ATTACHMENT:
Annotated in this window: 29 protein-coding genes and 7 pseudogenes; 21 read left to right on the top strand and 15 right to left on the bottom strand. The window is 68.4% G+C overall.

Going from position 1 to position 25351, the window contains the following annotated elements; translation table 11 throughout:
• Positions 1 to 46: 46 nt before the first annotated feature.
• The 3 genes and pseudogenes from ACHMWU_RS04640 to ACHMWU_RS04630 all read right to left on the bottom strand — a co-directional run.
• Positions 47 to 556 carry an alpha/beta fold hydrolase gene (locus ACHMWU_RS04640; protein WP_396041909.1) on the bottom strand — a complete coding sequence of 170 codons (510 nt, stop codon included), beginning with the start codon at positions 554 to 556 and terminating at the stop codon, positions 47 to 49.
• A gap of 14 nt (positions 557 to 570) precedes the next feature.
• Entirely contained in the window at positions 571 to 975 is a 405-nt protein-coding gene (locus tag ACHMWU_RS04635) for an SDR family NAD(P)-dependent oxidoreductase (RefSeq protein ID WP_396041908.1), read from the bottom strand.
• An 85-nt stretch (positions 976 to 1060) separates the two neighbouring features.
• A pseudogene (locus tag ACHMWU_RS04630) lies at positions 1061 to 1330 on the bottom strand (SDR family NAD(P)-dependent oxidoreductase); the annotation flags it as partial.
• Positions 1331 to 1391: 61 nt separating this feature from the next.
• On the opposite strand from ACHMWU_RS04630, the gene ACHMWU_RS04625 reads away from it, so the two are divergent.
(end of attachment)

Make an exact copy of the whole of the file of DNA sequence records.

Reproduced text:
Annotated in this window: 29 protein-coding genes and 7 pseudogenes; 21 read left to right on the top strand and 15 right to left on the bottom strand. The window is 68.4% G+C overall.

Going from position 1 to position 25351, the window contains the following annotated elements; translation table 11 throughout:
• Positions 1 to 46: 46 nt before the first annotated feature.
• The 3 genes and pseudogenes from ACHMWU_RS04640 to ACHMWU_RS04630 all read right to left on the bottom strand — a co-directional run.
• Positions 47 to 556 carry an alpha/beta fold hydrolase gene (locus ACHMWU_RS04640; protein WP_396041909.1) on the bottom strand — a complete coding sequence of 170 codons (510 nt, stop codon included), beginning with the start codon at positions 554 to 556 and terminating at the stop codon, positions 47 to 49.
• A gap of 14 nt (positions 557 to 570) precedes the next feature.
• Entirely contained in the window at positions 571 to 975 is a 405-nt protein-coding gene (locus tag ACHMWU_RS04635) for an SDR family NAD(P)-dependent oxidoreductase (RefSeq protein ID WP_396041908.1), read from the bottom strand.
• An 85-nt stretch (positions 976 to 1060) separates the two neighbouring features.
• A pseudogene (locus tag ACHMWU_RS04630) lies at positions 1061 to 1330 on the bottom strand (SDR family NAD(P)-dependent oxidoreductase); the annotation flags it as partial.
• Positions 1331 to 1391: 61 nt separating this feature from the next.
• On the opposite strand from ACHMWU_RS04630, the gene ACHMWU_RS04625 reads away from it, so the two are divergent.